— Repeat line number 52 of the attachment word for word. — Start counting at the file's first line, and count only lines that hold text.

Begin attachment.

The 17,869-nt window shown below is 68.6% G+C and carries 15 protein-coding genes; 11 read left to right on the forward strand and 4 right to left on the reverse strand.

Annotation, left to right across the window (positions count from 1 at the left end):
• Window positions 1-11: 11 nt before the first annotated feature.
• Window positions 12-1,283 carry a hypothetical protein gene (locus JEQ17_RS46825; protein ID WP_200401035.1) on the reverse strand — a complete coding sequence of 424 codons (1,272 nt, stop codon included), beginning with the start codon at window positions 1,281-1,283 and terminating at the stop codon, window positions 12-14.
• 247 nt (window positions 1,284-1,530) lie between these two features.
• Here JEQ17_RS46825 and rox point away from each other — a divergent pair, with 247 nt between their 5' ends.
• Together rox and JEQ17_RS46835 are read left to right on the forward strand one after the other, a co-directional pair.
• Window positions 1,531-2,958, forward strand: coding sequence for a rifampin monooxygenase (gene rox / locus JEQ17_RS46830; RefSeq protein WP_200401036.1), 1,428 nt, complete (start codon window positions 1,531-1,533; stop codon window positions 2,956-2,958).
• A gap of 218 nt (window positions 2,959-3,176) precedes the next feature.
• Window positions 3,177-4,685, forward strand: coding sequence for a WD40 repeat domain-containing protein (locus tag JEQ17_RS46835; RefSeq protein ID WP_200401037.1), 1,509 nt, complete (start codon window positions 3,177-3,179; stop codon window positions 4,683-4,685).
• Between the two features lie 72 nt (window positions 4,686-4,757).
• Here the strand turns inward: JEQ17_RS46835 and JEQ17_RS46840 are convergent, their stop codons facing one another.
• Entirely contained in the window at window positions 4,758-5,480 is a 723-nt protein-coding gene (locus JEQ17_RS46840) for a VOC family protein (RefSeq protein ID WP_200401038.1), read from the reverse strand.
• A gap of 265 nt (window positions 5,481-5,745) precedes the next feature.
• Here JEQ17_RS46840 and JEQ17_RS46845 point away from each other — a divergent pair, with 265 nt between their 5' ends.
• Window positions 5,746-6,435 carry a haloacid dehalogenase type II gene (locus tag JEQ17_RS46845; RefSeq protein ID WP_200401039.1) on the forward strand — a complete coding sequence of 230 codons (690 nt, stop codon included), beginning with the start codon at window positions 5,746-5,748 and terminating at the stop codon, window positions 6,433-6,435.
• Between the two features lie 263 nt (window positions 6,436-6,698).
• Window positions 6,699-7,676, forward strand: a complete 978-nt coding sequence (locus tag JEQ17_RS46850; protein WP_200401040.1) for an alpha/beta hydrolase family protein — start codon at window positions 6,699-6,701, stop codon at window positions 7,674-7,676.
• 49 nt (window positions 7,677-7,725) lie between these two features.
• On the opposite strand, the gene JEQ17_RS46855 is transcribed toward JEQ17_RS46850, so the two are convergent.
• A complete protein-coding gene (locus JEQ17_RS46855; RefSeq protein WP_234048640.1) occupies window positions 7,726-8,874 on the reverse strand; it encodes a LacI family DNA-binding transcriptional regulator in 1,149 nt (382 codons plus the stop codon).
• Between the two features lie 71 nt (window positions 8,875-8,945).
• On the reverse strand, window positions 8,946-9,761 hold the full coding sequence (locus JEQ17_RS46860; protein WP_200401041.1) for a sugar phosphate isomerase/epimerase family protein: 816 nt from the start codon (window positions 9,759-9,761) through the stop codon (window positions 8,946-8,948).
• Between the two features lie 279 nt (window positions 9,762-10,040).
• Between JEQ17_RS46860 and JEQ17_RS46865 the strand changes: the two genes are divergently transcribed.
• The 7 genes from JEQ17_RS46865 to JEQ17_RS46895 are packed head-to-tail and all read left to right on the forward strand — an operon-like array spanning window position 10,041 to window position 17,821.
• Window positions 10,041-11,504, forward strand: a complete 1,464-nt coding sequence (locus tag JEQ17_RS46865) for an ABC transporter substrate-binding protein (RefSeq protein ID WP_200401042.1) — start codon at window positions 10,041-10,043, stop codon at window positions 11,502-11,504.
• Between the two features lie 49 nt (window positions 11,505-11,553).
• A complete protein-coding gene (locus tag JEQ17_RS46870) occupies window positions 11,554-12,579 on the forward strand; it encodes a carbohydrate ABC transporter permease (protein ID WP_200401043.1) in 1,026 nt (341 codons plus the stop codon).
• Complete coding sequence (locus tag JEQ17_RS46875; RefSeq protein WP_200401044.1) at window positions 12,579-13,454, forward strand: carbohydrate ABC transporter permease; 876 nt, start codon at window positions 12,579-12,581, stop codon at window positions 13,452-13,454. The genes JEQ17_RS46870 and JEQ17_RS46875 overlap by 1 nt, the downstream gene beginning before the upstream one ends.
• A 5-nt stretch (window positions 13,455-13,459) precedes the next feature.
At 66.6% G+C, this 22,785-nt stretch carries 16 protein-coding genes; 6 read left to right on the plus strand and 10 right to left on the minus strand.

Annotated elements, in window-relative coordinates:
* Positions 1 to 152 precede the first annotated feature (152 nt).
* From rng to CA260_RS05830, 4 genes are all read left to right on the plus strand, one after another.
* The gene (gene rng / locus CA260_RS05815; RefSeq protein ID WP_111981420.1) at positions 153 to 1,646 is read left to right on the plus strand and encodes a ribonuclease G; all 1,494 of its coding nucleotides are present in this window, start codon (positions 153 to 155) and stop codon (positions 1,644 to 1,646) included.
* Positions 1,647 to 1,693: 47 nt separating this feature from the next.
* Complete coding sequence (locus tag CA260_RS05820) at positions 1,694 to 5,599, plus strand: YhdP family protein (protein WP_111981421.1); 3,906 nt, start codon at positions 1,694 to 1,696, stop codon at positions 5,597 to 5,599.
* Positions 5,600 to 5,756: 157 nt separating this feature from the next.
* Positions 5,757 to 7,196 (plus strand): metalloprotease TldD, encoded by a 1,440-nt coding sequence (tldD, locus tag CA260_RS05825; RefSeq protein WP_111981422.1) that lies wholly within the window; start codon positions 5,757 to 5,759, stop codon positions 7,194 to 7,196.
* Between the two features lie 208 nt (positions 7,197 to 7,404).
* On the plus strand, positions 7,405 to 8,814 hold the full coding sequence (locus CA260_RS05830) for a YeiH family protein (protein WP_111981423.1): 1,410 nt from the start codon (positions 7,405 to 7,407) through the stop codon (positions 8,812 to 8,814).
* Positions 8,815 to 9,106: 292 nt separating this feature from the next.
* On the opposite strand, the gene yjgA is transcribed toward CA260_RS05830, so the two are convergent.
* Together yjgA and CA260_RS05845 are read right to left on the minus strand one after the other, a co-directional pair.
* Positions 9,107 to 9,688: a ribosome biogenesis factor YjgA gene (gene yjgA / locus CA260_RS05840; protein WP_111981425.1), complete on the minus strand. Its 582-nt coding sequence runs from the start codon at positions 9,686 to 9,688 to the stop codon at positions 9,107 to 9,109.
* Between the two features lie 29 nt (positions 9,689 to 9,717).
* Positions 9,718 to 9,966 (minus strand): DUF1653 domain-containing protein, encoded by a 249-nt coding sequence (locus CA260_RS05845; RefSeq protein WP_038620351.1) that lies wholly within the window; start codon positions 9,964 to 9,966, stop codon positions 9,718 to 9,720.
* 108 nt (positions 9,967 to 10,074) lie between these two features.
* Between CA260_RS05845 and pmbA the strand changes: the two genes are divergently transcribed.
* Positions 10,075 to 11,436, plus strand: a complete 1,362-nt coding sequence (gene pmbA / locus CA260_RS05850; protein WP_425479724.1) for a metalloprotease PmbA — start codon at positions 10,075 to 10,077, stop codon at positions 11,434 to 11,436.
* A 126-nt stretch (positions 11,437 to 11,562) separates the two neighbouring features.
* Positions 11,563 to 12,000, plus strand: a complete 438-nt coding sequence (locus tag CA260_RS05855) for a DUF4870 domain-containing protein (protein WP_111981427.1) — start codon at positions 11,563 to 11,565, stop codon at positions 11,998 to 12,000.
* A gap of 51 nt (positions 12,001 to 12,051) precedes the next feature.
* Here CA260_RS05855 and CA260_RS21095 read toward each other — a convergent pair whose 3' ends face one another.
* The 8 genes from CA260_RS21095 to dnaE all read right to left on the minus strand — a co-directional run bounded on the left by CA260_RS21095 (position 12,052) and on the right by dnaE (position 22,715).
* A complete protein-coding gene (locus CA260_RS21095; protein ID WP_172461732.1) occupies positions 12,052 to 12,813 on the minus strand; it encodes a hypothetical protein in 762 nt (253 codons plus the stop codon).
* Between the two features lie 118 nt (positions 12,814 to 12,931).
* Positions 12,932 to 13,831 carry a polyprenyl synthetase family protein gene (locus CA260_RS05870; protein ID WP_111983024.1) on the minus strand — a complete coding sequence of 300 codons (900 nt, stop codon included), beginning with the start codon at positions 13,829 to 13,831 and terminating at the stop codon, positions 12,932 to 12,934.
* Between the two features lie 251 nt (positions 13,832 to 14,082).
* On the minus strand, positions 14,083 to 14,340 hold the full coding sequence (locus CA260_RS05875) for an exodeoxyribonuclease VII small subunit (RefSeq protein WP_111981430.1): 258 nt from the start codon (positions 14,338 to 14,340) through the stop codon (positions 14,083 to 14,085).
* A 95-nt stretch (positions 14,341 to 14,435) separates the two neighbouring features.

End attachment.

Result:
* A 126-nt stretch (positions 11,437 to 11,562) separates the two neighbouring features.